Lorenzo Moretti, CEO of shoe retailer Office, and one of several c-suite representatives around the table, said: “The key thing for every retail business to establish is ‘what is my strategy?’.

“Once you’ve got a focus and a plan you work out what you need to support that strategy – and that includes technology investment.”

Using a medical analogy to underline his point, he added: “If they’re trying to fix things with technology, retailers must not lose sight of what their customer needs. It’s all very well conducting a major heart and lung transplant, but in so many cases retailers go through this process only to find the patient is dead at the end of it all – the customer has moved elsewhere.”

Customer focus

Arguing that retailers need to be consumer centric and make decisions based on what is best for the customer often feels somewhat passé, but there is no getting away from the fact that today’s best performing UK retailers do just that. High sales growth retailers such as Asos, Boohoo, Hotel Chocolat, and JD Sports are listening to their shoppers and amending their proposition and infrastructure accordingly.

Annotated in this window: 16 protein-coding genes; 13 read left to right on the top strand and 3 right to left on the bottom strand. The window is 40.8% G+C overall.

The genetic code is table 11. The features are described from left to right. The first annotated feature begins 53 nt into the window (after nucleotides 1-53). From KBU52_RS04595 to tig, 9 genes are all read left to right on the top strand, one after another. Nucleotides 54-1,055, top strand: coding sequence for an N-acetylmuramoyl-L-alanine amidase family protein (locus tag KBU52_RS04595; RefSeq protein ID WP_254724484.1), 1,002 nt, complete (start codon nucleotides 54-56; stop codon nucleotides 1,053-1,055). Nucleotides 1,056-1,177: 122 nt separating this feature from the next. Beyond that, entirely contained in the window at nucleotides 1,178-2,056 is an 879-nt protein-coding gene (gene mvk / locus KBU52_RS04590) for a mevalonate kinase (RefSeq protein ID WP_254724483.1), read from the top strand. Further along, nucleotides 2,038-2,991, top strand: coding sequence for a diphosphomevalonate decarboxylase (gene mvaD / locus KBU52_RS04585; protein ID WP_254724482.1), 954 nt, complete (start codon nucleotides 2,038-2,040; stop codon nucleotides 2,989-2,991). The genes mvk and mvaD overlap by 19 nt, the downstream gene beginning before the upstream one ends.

Robin Phillips, CEO of online retailer Watchshop and former digital director at Waitrose, Boots and Kurt Geiger, said: “As CEO, the key thing to establish is the purpose of the business, and then you put the building blocks – which includes technology solutions and new platforms – in place to meet that vision.

“At Waitrose, to ensure tech investment aligned with business strategy, I brought the IT and business teams together. It meant everything was done with the good of the business in mind, and investment decisions were measured against c-suite goals and costed up accordingly.”